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Canada supports U.K., U.S. air strikes against Houthis in Yemen

Strikes in response to Houthi drone and missile attacks on commercial ships in the Red Sea
In this image provided on Friday Jan. 12, 2024 by the UK Ministry of Defence an RAF Typhoon aircraft returns to base at RAF Akrotiri in Cyprus, after striking targets in Yemen. The U.S. and British militaries bombed more than a dozen sites used by the Iranian-backed Houthis in Yemen late on Thursday Jan. 11, in a massive retaliatory strike using warship- and submarine-launched Tomahawk missiles and fighter jets, U.S. officials said. (Sgt Lee Goddard, UK Ministry of Defence via AP)

U.S. and British forces, with the support of Canada and other allies, attacked more than a dozen sites used by the Iran-backed Houthis in Yemen on Thursday.

President Joe Biden says the strikes were meant to demonstrate that the allies will not tolerate the group’s attacks on ships in the Red Sea.

The U.S.-led operation in the region was launched in response to a Houthi campaign of drone and missile attacks on commercial ships that began after the start of the Israel-Hamas war.

The Canadian Armed Forces deployed three staff officers to join Operation Prosperity Guardian in December.

Thursday was the first military action taken by the coalition, which Biden says came after attempts at diplomatic negotiation.

It also came a week after the White House and partner nations warned the Houthis to end the attacks or face potential military action.

In a statement, U.K. Prime Minister Rishi Sunak said the Royal Air Force carried out targeted strikes against military facilities used by the Houthis. The Defence Ministry said four fighter jets based in Cyprus took part in the strikes.

In response to questions in late December about Canada’s contribution to the Red Sea operation, Canadian officials said the U.S. had asked allies for support in the way of ships, aircraft and operations staff.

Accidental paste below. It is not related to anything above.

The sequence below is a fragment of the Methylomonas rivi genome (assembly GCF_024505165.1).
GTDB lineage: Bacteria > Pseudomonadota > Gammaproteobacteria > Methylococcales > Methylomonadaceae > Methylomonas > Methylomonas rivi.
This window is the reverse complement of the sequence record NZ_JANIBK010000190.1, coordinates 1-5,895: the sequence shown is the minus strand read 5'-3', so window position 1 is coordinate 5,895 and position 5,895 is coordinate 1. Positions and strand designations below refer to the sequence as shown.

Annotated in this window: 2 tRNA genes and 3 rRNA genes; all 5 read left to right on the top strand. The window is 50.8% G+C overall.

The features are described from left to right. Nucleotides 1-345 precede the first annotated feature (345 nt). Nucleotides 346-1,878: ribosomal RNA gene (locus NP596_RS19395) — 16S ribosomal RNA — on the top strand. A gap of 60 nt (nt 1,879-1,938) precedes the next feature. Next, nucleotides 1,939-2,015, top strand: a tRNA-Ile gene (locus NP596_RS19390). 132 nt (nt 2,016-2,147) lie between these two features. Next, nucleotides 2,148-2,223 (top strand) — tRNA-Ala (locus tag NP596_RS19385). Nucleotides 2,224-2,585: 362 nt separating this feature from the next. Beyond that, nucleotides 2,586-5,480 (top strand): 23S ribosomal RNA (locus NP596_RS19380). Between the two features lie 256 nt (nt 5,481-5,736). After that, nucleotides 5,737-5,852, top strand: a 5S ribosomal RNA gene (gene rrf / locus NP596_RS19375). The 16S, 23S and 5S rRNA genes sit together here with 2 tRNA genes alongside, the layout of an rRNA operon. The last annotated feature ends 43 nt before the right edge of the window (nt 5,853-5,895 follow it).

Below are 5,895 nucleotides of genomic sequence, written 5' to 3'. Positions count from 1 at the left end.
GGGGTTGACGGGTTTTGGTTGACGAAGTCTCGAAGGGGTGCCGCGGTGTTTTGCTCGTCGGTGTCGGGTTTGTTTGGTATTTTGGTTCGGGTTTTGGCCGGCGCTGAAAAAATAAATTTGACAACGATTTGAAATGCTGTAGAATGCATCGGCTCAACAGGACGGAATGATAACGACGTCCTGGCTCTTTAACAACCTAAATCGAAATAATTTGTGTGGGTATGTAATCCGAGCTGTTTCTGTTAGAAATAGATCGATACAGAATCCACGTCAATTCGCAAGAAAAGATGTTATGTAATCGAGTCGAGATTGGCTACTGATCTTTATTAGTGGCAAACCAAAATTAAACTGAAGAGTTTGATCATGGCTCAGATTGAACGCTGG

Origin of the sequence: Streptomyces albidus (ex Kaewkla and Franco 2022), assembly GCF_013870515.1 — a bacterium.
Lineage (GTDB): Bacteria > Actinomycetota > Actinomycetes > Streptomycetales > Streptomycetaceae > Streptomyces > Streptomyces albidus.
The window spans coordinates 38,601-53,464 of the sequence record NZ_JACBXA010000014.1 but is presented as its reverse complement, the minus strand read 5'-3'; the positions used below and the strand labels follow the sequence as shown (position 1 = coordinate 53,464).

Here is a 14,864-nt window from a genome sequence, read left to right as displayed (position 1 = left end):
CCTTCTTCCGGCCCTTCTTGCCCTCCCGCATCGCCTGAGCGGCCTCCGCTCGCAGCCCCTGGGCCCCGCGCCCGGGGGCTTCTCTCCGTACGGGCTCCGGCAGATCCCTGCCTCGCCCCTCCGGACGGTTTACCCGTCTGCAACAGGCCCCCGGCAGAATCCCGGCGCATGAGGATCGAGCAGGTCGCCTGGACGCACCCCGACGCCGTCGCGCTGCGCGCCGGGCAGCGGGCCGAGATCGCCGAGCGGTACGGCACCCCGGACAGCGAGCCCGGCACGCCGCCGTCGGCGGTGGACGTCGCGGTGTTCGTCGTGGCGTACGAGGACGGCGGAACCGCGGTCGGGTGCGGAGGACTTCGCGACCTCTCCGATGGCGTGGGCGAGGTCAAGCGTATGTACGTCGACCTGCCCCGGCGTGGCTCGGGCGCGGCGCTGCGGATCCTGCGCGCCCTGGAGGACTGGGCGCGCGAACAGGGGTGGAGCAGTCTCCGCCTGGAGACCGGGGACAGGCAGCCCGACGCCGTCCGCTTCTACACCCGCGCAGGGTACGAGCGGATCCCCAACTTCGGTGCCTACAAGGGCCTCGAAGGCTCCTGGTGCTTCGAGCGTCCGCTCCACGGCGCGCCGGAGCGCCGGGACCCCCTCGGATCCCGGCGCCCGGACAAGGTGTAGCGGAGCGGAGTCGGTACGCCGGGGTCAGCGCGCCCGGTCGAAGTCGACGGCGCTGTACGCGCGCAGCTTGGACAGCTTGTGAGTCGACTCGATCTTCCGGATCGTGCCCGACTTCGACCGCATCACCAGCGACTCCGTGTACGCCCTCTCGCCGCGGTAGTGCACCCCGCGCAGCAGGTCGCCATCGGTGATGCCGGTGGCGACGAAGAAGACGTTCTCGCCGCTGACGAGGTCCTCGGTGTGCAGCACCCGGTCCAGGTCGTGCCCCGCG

“In the immediate term Canada decided to contribute three staff officers; however, the Canadian Armed Forces continues to monitor the situation and examine potential opportunities to support (the operation) in the longer term,” a spokesperson for the Department of National Defence said in an email Dec. 22.

The governments of Australia, Bahrain, Canada, Denmark, Germany, Netherlands, New Zealand and South Korea joined the U.S. and U.K. in issuing a statement Wednesday saying that while the aim is to de-escalate tensions and restore stability in the Red Sea, the allies won’t hesitate to defend lives and protect commerce in the critical waterway.

Earlier this week, the Houthi rebels fired their largest-ever barrage of drones and missiles targeting shipping in the Red Sea. U.S. and British ships and American fighter jets shot down 18 drones, two cruise missiles and an anti-ship missile. And on Thursday, the Houthis fired an anti-ship ballistic missile into the Gulf of Aden, which was seen by but did not hit a commercial ship.

The rebels, who have carried out 27 attacks involving dozens of drones and missiles since Nov. 19, had warned that any attack by American forces on its sites in Yemen will spark a fierce military response.

A high-ranking Houthi official, Ali al-Qahoum, vowed there would be retaliation. “The battle will be bigger … and beyond the imagination and expectation of the Americans and the British,” he said in a post on X.

The Houthis did not immediately offer any damage or casualty information.

A senior administration official said that while the U.S. expects the strikes will degrade the Houthis’ capabilities, “we would not be surprised to see some sort of response.” Officials said the U.S. used warplanes based on the navy aircraft carrier USS Dwight D. Eisenhower and air force fighter jets, while Tomahawk missiles were fired from navy destroyers and a submarine.

The Houthis said their assaults are aimed at stopping Israel’s war on Hamas in the Gaza Strip. Their targets increasingly have little or no connection to Israel and imperil a crucial trade route linking Asia and the Middle East with Europe.

About 12 per cent of the world’s trade typically passes through the waterway that separates Africa and the Arabian Peninsula, including oil, natural gas, grain and everything from toys to electronics.

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